In reality (or what counts as reality in 2020) it drives Cece crazy but I’m not going to stop. Dripping water will eventually wear through concrete and part of my job as a Dad is to keep planting seeds. Some will never take, some will wilt and die, but some will flourish. So I’ll keep saying it.
The other night the kids and I were watching a cooking show (an actual cooking show not the weird competition shows that the Food Network has devolved into – a rant for another day) and as the guy was chopping up vegetables for a stew and discarding large chunks, Cecilia said, ‘He should really try to use more of that for stock, or like compost, or whatever, leaf to stem, right Dad?’ I might have passed out.
A passing comment here. A lesson learned there. Wonderful things can eventually happen. Maybe they’ll even plug in the vacuum one day.
I promised the girls that I’d make an apple crisp this week. It’s likely I said it during a Sunday afternoon napping haze but I said it. Ally, you won’t be surprised to learn, loves the gooey fall dessert. But then the week got busy. She asked about it on Monday. Then Tuesday. Then Wednesday.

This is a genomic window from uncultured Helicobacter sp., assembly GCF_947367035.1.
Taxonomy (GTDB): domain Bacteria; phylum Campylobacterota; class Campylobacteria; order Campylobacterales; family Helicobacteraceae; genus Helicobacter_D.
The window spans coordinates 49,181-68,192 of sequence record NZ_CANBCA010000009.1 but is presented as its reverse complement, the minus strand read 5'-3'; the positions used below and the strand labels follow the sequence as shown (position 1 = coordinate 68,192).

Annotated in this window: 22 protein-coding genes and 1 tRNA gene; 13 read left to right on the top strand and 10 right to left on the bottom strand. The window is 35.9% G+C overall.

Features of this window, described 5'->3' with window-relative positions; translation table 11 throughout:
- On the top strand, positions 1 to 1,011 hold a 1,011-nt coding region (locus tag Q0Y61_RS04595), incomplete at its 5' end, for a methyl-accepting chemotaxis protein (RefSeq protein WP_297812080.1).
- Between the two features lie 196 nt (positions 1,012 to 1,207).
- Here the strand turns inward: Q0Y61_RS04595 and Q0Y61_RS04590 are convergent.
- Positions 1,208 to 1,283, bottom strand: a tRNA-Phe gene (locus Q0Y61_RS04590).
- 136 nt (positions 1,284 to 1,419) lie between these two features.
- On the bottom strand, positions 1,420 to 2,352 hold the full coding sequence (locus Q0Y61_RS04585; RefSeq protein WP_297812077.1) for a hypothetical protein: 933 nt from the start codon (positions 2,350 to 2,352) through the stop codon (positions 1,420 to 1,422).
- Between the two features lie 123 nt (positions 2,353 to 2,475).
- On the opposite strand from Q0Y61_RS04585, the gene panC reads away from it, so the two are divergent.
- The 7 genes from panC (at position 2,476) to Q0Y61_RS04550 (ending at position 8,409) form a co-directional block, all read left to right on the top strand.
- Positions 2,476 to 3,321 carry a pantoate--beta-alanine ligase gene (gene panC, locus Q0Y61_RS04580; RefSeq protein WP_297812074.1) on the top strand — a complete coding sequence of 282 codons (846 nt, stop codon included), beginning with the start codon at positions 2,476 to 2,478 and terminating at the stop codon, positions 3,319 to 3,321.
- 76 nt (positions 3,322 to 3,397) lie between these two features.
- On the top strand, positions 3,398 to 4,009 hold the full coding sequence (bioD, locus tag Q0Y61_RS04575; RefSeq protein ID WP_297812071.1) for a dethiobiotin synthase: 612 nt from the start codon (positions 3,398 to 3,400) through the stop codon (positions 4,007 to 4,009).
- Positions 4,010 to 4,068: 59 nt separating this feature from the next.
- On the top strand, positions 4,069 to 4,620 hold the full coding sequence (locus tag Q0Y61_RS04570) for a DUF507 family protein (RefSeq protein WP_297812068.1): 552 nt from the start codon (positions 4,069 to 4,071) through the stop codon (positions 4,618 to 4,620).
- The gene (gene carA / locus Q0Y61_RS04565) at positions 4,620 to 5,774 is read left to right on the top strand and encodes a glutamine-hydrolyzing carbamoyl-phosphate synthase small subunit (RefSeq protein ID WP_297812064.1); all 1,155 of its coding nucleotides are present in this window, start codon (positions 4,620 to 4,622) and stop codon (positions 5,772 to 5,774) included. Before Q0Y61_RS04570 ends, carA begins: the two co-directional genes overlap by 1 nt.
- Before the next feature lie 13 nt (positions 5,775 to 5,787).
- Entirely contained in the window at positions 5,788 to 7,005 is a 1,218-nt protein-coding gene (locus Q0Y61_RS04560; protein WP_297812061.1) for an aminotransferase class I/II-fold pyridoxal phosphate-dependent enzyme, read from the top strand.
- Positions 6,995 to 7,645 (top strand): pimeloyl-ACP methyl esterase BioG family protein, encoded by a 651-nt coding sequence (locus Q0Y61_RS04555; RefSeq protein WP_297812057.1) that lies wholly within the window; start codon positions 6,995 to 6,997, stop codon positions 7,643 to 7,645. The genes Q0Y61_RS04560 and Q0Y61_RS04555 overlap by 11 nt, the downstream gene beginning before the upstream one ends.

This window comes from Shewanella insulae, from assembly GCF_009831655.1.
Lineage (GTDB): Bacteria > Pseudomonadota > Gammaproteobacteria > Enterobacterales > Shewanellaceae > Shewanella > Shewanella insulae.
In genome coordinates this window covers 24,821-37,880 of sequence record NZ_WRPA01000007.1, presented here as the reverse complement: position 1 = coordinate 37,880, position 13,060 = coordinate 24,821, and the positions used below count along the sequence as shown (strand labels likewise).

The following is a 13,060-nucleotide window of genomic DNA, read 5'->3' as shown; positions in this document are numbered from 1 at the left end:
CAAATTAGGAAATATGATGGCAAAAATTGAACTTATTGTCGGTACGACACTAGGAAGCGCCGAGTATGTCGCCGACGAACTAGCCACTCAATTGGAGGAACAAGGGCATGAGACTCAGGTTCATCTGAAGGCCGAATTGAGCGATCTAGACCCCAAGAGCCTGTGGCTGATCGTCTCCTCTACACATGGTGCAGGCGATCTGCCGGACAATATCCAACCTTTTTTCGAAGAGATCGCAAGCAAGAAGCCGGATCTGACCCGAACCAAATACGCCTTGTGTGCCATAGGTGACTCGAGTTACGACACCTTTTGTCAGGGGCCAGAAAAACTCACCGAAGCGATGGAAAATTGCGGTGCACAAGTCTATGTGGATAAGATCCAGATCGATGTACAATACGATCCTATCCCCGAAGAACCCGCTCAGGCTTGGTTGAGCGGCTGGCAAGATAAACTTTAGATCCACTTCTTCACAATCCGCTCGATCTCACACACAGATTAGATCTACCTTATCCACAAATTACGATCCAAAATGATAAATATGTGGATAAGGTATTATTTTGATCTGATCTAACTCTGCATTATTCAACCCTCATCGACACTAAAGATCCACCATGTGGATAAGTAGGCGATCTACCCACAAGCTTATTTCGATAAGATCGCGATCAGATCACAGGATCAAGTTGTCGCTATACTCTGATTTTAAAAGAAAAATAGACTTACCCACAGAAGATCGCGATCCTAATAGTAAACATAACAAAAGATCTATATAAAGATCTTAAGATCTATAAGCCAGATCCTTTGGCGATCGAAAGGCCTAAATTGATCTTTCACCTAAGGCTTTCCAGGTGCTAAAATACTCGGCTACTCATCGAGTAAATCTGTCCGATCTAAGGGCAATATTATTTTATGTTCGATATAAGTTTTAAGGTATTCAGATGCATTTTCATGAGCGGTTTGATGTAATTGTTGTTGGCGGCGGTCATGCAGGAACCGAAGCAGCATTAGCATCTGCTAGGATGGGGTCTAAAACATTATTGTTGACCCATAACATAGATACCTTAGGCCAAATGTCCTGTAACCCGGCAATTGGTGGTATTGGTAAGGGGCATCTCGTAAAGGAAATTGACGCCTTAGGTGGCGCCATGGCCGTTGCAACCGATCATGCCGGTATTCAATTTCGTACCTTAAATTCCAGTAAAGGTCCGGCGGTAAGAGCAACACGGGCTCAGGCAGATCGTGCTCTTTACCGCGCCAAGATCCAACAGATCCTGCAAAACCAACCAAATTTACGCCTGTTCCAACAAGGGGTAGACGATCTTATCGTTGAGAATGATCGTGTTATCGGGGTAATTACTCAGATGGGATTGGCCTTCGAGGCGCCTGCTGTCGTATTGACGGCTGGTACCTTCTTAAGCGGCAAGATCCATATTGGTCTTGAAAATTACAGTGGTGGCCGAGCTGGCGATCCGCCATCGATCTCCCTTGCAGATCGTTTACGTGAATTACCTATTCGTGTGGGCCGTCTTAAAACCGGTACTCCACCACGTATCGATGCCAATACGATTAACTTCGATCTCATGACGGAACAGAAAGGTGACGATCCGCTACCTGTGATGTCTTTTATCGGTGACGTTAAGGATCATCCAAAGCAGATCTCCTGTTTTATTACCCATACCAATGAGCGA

Parents tell their kids a lot of things. We tell them we love them, of course. That they can do anything. That they can tell us anything.
But we also tell them little things. That we’ll take them to the park. That they should pick up their clothes. Or finish their broccoli. Or that you’ll make an apple crisp this week.
It seems like an easy thing to say at the time, a small promise, but the small ones are just important as the big ones. If you conveniently forget a small promise, how can they trust your word when it really counts? The small ones build trust. As we inch closer to the teenage hinterlands, I think I’m going to need to stockpile all the trust I can.